In his recent conversation with Sam Roggeveen, Lord Michael Williams made some insightful comments on Aung San Suu Kyi's recent visit to China, suggesting it showed that Beijing was prepared to publicly recognise the importance of other political figures and parties in Myanmar while also sending a message that it was willing to move away from the Myanmar Government.
As others have pointed out, China is likely well aware that it needs to be prepared for when old political allies are replaced by new, unfamiliar faces. In fact, for some time now, Beijing has forged closer ties with Myanmar's smaller political parties. Of particular interest is China's growing engagement with political groups in Rakhine State.
In 2014, a group of party delegates from Myanmar, including members of the Rakhine National Party (RNP), visited China at the invitation of the Chinese Communist Party (CCP). And in April this year, a delegation comprised solely of RNP members also traveled to China to discuss 'the development of Rakhine State and its people'. Subsequently, an RNP spokesperson claimed there would be further cooperation between the two parties, including a visit by a CCP delegation to Rakhine in May and then, later in the year, an RNP-organised visit to China comprising selected Rakhine youth leaders.
So why is China engaging with political parties like the RNP?
After the National League for Democracy (NLD) boycotted the 2010 elections, the Union Solidarity and Development Party (USDP) remained the dominant political party in Myanmar going into the current transition period. This provided some reassurance to Beijing that most of the older leadership (whom China had dealt with) would remain in the new government, albeit mainly as civilians.
But the outcome of the 2015 elections is less predictable. [fold]
There are claims China's influence is waning, especially with major projects being suspended or creating bad publicity. There are also reports of growing anti-China sentiment and even official tensions rising from Myanmar's inadvertent bombing of Chinese territory during recent fighting in Kokang.
China has made considerable investments in Rakhine State, situated on Myanmar's west coast, including offshore oil and gas concessions and the development of the deep sea port in Kyaukpyu, which is also the start point for the Myanmar-China oil and gas pipelines. China has reasons to be concerned about its investments. These projects have been subject to increasing local and international pressure and criticism, including targeted protests, and there are calls for Rakhine State to receive a larger share of revenue from energy and extractive projects in the region.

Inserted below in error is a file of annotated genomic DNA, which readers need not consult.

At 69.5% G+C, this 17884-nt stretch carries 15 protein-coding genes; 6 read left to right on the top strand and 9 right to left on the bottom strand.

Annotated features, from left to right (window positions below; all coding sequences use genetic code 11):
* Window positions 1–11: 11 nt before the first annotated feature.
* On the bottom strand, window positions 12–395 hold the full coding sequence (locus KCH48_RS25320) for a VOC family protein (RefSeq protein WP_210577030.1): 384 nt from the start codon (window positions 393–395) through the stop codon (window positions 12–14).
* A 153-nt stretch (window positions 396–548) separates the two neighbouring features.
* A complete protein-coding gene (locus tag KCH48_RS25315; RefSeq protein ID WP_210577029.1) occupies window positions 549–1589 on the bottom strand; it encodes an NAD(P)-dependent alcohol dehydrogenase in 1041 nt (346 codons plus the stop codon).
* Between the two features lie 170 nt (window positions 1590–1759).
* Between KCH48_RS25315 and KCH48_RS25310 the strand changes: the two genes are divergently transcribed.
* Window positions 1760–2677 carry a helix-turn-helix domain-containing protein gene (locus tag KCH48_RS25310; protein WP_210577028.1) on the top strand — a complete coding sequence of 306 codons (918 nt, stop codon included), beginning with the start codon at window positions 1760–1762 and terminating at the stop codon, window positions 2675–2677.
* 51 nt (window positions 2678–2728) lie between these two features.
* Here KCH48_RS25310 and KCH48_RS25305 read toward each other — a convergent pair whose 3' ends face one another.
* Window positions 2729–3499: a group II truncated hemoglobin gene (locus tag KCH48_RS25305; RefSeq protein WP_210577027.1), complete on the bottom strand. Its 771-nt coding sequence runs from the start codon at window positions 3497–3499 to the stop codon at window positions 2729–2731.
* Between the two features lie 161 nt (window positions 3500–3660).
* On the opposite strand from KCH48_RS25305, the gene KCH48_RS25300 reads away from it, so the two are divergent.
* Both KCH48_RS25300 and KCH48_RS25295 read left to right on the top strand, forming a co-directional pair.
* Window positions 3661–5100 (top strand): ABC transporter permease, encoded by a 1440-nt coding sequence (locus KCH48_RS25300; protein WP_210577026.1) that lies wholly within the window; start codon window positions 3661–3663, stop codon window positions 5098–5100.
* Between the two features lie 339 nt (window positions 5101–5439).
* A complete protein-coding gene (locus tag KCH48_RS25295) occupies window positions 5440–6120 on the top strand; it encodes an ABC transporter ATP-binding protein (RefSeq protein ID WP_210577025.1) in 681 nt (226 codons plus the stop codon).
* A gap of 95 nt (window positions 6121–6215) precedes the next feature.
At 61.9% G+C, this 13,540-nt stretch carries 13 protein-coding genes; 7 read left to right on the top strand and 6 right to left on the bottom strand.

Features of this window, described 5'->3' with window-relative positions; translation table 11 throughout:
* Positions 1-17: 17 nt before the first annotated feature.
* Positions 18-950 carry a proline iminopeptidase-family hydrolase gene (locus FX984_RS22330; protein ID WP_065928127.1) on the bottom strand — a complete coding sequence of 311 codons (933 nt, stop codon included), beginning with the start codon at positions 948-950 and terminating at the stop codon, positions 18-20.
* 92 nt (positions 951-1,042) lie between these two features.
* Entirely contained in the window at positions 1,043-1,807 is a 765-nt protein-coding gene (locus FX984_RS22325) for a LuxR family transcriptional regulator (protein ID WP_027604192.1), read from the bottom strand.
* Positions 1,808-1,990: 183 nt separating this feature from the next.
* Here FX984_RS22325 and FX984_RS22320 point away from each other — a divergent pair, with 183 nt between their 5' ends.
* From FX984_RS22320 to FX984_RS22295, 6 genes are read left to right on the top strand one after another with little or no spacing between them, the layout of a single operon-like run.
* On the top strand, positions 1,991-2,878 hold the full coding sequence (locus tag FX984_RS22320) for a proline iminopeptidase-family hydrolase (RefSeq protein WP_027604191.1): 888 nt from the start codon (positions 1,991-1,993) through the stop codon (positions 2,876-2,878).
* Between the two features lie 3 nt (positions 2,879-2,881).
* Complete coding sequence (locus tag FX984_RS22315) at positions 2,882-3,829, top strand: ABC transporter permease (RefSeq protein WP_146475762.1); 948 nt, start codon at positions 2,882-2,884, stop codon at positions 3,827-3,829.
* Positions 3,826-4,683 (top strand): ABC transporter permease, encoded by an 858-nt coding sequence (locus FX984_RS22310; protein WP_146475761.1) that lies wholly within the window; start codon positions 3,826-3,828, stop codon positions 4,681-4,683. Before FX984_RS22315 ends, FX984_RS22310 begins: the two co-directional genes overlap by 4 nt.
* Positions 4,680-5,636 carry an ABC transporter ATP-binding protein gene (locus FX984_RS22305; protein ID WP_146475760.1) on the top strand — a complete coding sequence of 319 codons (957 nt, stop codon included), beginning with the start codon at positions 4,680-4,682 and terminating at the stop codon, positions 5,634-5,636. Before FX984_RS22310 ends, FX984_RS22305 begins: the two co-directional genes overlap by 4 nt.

In short, developing relationships beyond the ruling USDP allows Beijing to build influence on various levels and in different ethnic regions. Building close relations with the RNP is a logical starting point.
The RNP is the dominant ethnic political party in Rakhine State. It formed from the merger of two local (ethnic) political parties: the Rakhine Nationalities Development Party (RNDP) and the Arakan League for Democracy. In the 2010 elections, the RNDP won a majority of the electable seats in the Rakhine regional parliament as well as several seats in the Amothya and Pyithu Hluttaws (the upper and lower houses of parliament).
The RNP also has high hopes for the 2015 elections, aiming to win a majority in the state parliament as well as all available seats in the Amyotha and Pyithu Hluttaws. And there are reports that the RNP may form allegiances with other ethnic groups to ensure greater influence in parliament and developments in Rakhine State. While the RNDP was unable to influence the appointment of the regional chief minister, as this position is currently appointed by the president, the leader of the RNP, U Aye Maung, has said he wants to become the next chief minister of Rakhine State.
China's relationship with groups like the RNP will be particularly useful if (or when) the USDP becomes a much weaker player in Myanmar politics, or if the Union Government devolves more autonomy and power to regional governments. Such a move was proposed recently in a formal submission to change the constitution, but the actual amount of power that would be devolved is open to question.
If there were significant crises or threats to China's assets, it is highly likely that the Union Government would step in. But winning over local political groups such as the RNP could help to avoid this kind of disruption before it occurs. And as part of its strategy to keep those it sees as influential (or even a threat) onside, China has also avoided involvement in Myanmar's Rohingya issues, which many local Arakan are likely view as 'interference'.
Beyond ensuring protection for its investments, such moves may also create favourable conditions for new ventures. In light of reports of China's strategic interest in the Indian Ocean, this may include using the ports in Kyaukpyu as logistical support for its naval fleet and Chinese maritime activities in this region in the years to come.